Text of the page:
Borgen Season 3 begins two-and-a-half years after the end of season 2 and we learn that Birgitte Nyborg (Sidse Babett Knudsen) has withdrawn from her political career and sports a new British boyfriend, Jeremy (Alastair Mackenzie).
You also discover, in the opening credits, that Philip Asbæk‘s (Kasper Juul) third place has been replaced by Søren Malling (Torben Friis). Okay, so Birgitte doesn’t need a right-hand man when she’s out of power, but since Juul was a major component of seasons 1 and 2, it does jolt you a little. Thankfully, he is still in the cast.
Torben Friis’ boss, Gregers Toft, is seen telling him that their ratings are down, which isn’t good news for the management, yet he points to the fact that the audience rate Friis’ news programmes highly, hence quality can stand proud despite the slight drop in the number of viewers. One show that gets great audience appreciation is political debate in “Juul & Friis”. Alas, Gregers is on his way out and the bean counters are about to be in charge once again, so his tenure is threatened.
It comes as little surprise, yet welcome relief, that after all this time in the private sector, Birgitte decides that her political will is stronger than anything and she yearns to be back in the hot seat and so now is the time to attempt to take back control of the Moderates and secure her position in power yet again. She hires Katrine Fønsmark (Birgitte Hjort Sørensen), who has since split from Kasper, to help her get back to where she was, while Katrine is getting into the joys of motherhood like full nappies and the child’s screaming tantrums, with Kasper joining in playing happy families as the father.
Turncoat Jacob Kruse (Jens Jacob Tychsen) now leads the Moderates, so Birgitte doesn’t get a look-in and ultimately wants to set up her own new party, bringing in Katrine as her strategic manager, the job which Kasper used to hold. So the former PM is kind-of doing a ‘Jerry Maguire’ – setting up a brand new business and hoping others will come in with her.
But will this new party take her all the way back to the top, or will someone be along to stab her in the back? After all, politics is far from a friendly game, and there’s always someone who’ll want to get one step ahead.
This is the final season of Borgen and it’s just as fantastic as it always was. Yes, it’d be wonderful to have a fourth season, but this is mostly a drama centering on a handful of key characters so you know that further seasons would result in big cast changes and, with political topics, scenarios would be repeated before too long. Hence, while I’m looking forward to what the cast and creators do next, I would like to see them all work together on something soon. It’s like when you have a favourite film series. There’s only so many sequels they can do before they have to move on, so it’s best when they work together but on a brand new project.
Borgen Season 3 is Danish political drama at its finest!
Borgen is filmed in an odd ratio. It’s not 16:9 and it’s not 2.35:1, like some recent Channel 4 dramas like The Fear, Secret State and Utopia, but somewhere inbetween at 2.20:1. It’s different, but it works really well and gives a good, cinematic look to the world of Danish politics. The print is crisp and clear throughout with no issues and looks fantastic on my Panasonic 50″ Plasma TV.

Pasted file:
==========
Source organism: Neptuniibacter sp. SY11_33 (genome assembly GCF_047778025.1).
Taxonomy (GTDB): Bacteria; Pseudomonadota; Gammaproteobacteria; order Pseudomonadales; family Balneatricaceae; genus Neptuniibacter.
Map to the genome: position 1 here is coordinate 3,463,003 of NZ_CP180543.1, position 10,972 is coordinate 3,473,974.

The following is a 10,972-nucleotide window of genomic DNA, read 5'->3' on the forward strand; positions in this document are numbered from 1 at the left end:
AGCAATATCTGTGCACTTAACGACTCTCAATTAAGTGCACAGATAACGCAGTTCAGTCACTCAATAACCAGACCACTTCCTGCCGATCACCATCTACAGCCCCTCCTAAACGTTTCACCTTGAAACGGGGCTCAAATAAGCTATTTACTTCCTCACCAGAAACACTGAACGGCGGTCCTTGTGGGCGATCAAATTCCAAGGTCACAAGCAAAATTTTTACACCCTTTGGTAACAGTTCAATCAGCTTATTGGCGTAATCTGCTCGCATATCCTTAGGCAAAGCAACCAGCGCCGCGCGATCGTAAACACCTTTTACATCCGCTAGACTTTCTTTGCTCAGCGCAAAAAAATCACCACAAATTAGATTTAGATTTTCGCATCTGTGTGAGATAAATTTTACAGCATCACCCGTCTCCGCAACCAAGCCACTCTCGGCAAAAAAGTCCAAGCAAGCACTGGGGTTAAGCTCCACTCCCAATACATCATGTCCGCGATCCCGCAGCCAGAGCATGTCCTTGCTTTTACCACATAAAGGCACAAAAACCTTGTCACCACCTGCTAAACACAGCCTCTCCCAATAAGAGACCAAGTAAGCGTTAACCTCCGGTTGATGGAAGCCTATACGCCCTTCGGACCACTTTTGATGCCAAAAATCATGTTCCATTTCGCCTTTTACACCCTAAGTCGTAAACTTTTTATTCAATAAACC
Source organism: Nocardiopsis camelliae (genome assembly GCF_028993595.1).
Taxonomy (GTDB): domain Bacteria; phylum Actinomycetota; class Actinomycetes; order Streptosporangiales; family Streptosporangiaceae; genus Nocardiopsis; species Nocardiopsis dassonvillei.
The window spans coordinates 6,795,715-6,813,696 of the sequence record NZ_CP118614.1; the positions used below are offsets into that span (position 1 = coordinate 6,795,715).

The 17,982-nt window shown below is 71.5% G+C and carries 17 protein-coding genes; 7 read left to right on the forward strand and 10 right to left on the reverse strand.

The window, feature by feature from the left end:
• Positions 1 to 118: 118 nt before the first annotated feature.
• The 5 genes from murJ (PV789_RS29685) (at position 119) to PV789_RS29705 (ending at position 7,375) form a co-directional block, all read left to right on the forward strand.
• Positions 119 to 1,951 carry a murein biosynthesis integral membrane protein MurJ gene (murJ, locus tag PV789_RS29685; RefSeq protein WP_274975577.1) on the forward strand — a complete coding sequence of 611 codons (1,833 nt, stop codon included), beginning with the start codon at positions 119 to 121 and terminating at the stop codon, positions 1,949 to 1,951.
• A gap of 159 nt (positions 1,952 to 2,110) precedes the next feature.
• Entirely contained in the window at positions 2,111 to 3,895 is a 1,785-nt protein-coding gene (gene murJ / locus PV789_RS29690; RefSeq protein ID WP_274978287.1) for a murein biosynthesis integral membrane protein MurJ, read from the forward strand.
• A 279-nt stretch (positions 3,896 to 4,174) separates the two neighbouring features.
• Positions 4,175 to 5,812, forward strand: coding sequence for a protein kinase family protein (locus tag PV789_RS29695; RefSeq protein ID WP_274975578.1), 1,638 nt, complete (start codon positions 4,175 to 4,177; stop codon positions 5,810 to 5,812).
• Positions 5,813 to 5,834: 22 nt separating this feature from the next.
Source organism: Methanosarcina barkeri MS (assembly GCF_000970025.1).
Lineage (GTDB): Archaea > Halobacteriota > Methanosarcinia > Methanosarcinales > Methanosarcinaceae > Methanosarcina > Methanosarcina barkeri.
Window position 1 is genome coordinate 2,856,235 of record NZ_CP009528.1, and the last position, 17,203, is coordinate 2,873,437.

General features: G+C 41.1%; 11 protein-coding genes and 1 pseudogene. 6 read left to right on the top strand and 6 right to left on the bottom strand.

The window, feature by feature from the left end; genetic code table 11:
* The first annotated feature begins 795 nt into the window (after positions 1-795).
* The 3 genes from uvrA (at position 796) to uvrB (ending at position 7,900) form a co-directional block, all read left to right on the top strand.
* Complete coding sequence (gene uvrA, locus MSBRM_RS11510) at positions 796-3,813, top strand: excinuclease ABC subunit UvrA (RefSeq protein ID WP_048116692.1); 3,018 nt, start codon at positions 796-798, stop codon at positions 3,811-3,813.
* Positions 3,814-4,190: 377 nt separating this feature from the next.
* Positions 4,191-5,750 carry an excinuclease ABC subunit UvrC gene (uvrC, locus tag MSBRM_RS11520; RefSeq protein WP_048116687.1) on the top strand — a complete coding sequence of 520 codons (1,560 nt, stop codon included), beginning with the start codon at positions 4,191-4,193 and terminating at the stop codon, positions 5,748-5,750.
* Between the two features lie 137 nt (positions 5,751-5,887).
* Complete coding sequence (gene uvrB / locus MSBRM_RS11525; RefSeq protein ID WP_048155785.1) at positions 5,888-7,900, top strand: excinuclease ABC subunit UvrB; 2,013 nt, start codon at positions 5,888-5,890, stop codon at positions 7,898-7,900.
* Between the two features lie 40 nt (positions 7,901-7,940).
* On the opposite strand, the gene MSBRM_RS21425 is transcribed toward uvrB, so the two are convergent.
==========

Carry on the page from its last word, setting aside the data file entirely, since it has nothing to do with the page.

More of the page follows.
The sound is in DTS HD 5.1 and is fine, but there’s nothing to speak of going on in the surround channel.
Unfortunately, in this package there are no extras, but while the DVD is a straight £30 at the time of release, the Blu-ray is merely teetering over the £20 mark, so given the fact that you’re getting ten hours of top-quality powerhouse drama with stellar acting, writing, production and direction, the lack of extras is not an issue with this release and I can highly recommend you make a purchase.
There are subtitles in English during any Danish dialogue, but when there’s occasional English dialogue, this isn’t subtitled. Chapters are very thin on the ground with just 5 per hour-long episode.
Running time: 10 * 60 minutes (approx)
Released: December 16th 2013
Chapters: 5 per epsiode
Picture: 1080p High Definition
Sound: DTS HD Master Audio 5.1
Widescreen: 2.20:1 (HDTV)
Disc Format: 2*BD50
Directors: Jesper W. Nielsen, Henrik Ruben Genz, Louise Friedberg and Charlotte Sieling
Producer: Camilla Hammerich
Series writing credits: Jeppe Gjervig Gram, Maren Louise Käehne, Maja Jul Larsen, Adam Price, Maren Louise Käehne and Jannik Tai Mosholt
Music: Halfdan E
Birgitte Nyborg: Sidse Babett Knudsen
Katrine Fønsmark: Birgitte Hjort Sørensen
Torben Friis: Søren Malling
Kasper Juul: Philip Asbæk
Bent Sejrø: Lars Knutzon
Jon Berthelsen: Jens Albinus
Nete Buch: Julie Agnete Vang Christensen
Jacob Kruse: Jens Jacob Tychsen
Grethe Fønsmark: Michelle Bjørn-Andersen
Jeremy Welsh: Alastair Mackenzie
Michael Laugesen: Peter Mygind
Hanne Holm: Benedikte Hansen
Ulrik Mørch: Thomas Levin
Gustav Juul Fønsmark: Charlie Top-Nørgaard
Philip Christensen: Mikael Birkkjær
Lars Hesselboe: Søren Spanning
Hans Christian Thorsen: Bjarne Henriksen
Svend Åge Saltum: Ole Thestrup
Niels Erik Lund: Morten Kirkskov
Magnus Christensen: Emil Poulsen
Laura Christensen: Freja Riemann
Simon Bech: Anders Juul
Pia Munk: Lisbeth Wulff
Dan: Kasper Lange
Pernille Madsen: Petrine Agger
Reviewer of movies, videogames and music since 1994. Aortic valve operation survivor from the same year. Running DVDfever.co.uk since 2000. Nobel Peace Prize winner 2021.